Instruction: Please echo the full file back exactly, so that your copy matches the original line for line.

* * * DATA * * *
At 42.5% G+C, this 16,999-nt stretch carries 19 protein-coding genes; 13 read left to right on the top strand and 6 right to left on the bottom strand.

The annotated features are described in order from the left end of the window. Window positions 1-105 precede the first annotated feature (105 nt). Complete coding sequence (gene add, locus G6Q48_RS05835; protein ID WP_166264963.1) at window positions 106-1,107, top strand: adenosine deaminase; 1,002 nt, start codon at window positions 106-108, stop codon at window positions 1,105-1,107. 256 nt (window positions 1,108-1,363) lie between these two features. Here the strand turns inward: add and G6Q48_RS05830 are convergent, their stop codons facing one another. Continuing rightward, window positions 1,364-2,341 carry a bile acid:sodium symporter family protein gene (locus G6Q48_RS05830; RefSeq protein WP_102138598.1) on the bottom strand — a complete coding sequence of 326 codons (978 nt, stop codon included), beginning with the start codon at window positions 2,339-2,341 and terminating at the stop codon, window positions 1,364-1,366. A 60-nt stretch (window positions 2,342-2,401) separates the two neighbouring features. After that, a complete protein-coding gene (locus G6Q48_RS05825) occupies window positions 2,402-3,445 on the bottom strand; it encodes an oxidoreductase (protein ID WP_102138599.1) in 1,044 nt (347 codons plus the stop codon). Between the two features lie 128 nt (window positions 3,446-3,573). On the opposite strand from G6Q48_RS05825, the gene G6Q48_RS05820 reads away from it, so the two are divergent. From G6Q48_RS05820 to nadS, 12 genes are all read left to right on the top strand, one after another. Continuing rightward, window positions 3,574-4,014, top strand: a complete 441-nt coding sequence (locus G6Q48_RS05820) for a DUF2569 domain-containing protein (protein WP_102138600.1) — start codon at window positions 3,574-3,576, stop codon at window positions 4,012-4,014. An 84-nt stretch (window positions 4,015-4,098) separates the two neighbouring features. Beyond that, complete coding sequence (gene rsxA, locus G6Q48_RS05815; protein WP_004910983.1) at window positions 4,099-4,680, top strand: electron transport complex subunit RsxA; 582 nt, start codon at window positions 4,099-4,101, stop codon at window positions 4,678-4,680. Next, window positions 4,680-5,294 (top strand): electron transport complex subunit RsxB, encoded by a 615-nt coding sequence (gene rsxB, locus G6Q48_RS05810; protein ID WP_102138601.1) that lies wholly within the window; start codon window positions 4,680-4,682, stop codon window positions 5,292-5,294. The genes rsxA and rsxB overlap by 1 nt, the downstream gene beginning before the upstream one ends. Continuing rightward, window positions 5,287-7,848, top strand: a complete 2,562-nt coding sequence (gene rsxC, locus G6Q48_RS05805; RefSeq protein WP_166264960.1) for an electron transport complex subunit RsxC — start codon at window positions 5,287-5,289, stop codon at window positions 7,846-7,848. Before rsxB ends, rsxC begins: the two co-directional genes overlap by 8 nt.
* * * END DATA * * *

At 42.5% G+C, this 16,999-nt stretch carries 19 protein-coding genes; 13 read left to right on the top strand and 6 right to left on the bottom strand.

The annotated features are described in order from the left end of the window. Window positions 1-105 precede the first annotated feature (105 nt). Complete coding sequence (gene add, locus G6Q48_RS05835; protein ID WP_166264963.1) at window positions 106-1,107, top strand: adenosine deaminase; 1,002 nt, start codon at window positions 106-108, stop codon at window positions 1,105-1,107. 256 nt (window positions 1,108-1,363) lie between these two features. Here the strand turns inward: add and G6Q48_RS05830 are convergent, their stop codons facing one another. Continuing rightward, window positions 1,364-2,341 carry a bile acid:sodium symporter family protein gene (locus G6Q48_RS05830; RefSeq protein WP_102138598.1) on the bottom strand — a complete coding sequence of 326 codons (978 nt, stop codon included), beginning with the start codon at window positions 2,339-2,341 and terminating at the stop codon, window positions 1,364-1,366. A 60-nt stretch (window positions 2,342-2,401) separates the two neighbouring features. After that, a complete protein-coding gene (locus G6Q48_RS05825) occupies window positions 2,402-3,445 on the bottom strand; it encodes an oxidoreductase (protein ID WP_102138599.1) in 1,044 nt (347 codons plus the stop codon). Between the two features lie 128 nt (window positions 3,446-3,573). On the opposite strand from G6Q48_RS05825, the gene G6Q48_RS05820 reads away from it, so the two are divergent. From G6Q48_RS05820 to nadS, 12 genes are all read left to right on the top strand, one after another. Continuing rightward, window positions 3,574-4,014, top strand: a complete 441-nt coding sequence (locus G6Q48_RS05820) for a DUF2569 domain-containing protein (protein WP_102138600.1) — start codon at window positions 3,574-3,576, stop codon at window positions 4,012-4,014. An 84-nt stretch (window positions 4,015-4,098) separates the two neighbouring features. Beyond that, complete coding sequence (gene rsxA, locus G6Q48_RS05815; protein WP_004910983.1) at window positions 4,099-4,680, top strand: electron transport complex subunit RsxA; 582 nt, start codon at window positions 4,099-4,101, stop codon at window positions 4,678-4,680. Next, window positions 4,680-5,294 (top strand): electron transport complex subunit RsxB, encoded by a 615-nt coding sequence (gene rsxB, locus G6Q48_RS05810; protein ID WP_102138601.1) that lies wholly within the window; start codon window positions 4,680-4,682, stop codon window positions 5,292-5,294. The genes rsxA and rsxB overlap by 1 nt, the downstream gene beginning before the upstream one ends. Continuing rightward, window positions 5,287-7,848, top strand: a complete 2,562-nt coding sequence (gene rsxC, locus G6Q48_RS05805; RefSeq protein WP_166264960.1) for an electron transport complex subunit RsxC — start codon at window positions 5,287-5,289, stop codon at window positions 7,846-7,848. Before rsxB ends, rsxC begins: the two co-directional genes overlap by 8 nt.